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Know the KC Chiefs' Week 5 Opponent: Key Facts About the Minnesota Vikings

The Chiefs hit the road once again and are looking for a win in Minnesota. What's important to know about the Vikings in Week 5?

One week after narrowly surviving to avoid an 0-4 start, the Minnesota Vikings — 2022’s luckiest team and 2023’s most unlucky — prepare for the reigning champion Kansas City Chiefs.

The Chiefs’ previous two matchups failed to live up to the “offensive fireworks” preseason hype, but a Minneapolis trip to battle Justin Jefferson, T.J. Hockenson and Kirk Cousins could provide the offensive urgency Kansas City needs.

Entering as 4.5-point underdogs, here’s what’s worth knowing about the talented-yet-flawed Vikings.

The dead zone

How exactly does a team with top-three statistical players at QB, WR and TE rank just 16th-best in points per game? The short answer: offensive brilliance, up until the moment it’s time to, well… score.

For four weeks, a Vikings fan’s worst nightmare was seeing their team on Scott Hanson’s NFL RedZone. The only thing worse than having an NFL-high 11 giveaways? Losing six of those inside an opponent’s 30-yard line. No team over the last 16 seasons has had that mixture of poor luck and ineptitude with opponent-territory turnovers.

Despite athletic upgrades at receiver, Minnesota has struggled to replace Adam Thielen, perennially a top-tier red zone threat; Alexander Mattison, who entered 2023 with just two fumbles on 474 touches, has fumbled once and nearly lost two others. Even Cousins has a 44.3 passer rating inside an opponent’s 10-yard line.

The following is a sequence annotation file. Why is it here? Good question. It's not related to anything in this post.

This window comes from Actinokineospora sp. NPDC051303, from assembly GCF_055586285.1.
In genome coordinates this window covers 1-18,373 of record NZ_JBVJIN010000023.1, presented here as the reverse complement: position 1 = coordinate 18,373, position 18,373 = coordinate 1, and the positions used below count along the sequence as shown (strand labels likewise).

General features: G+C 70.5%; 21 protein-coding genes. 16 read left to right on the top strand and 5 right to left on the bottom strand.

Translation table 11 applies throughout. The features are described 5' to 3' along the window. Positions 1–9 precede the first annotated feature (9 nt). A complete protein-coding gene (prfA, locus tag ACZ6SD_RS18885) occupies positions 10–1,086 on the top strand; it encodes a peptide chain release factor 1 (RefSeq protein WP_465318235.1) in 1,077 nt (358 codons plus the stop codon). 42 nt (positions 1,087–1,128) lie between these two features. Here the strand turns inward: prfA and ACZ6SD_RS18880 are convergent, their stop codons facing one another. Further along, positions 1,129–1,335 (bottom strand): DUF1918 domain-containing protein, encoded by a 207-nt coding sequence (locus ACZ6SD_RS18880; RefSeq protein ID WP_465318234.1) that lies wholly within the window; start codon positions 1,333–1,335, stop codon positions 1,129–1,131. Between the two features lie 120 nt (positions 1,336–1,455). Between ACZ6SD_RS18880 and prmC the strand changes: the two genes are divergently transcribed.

An offense this well-coached and multifaceted figures it out, but for now, the Chiefs’ defense has some bend-but-don’t-break appeal.

Blitzes, blitzes and more blitzes

Watch a snap or two of Minnesota’s defense, and it won’t take long to uncover their principle tenet under Brian Flores: they love to blitz.

Minnesota has blitzed on 57% of their defensive looks; no other team is above even 50 percent. Even so, the Chiefs should feel bullish, largely for three reasons:

  1. Um, Patrick Lavon Mahomes II.
  2. Despite the tendencies, the Vikings rank bottom-10 in hurries and knockdowns.
  3. Two Sundays ago, Justin Herbert saw it at a historic rate and went 40-of-47(!)

The cool thing about Mahomes — to pick just one — is how quickly he can make defensive-minded coaches second-guess utilizing their strengths, as evidenced here and here.

Flores, a zero-blitz frequent and defensive aggressor, likely won’t deviate. In three games against Mahomes — one as Miami’s head coach and two as the Patriots’ LB coach — Flores-led defenses have fared as such as against Mahomes:

  • 63-of-101 (62.3%), 1,040 yards (346.6/game), 10.2 yards/target, 9 TD, 5 INT, 106.4 rating
  • 31 blitzes (10.3/game), 17 hurries, 10 hits

Mahomes’s big-play potential is heightened against Flores’s safety-less looks, but turnovers increase. In the aforementioned 2018 game, the Patriots showed single-high, one safety creeping into a loaded box, forcing Mahomes to anticipate the blitz’s location. Eyeing Travis Kelce on a crosser, Mahomes misses linebacker Dont’a Hightower sneaking back into the middle hole for a pick.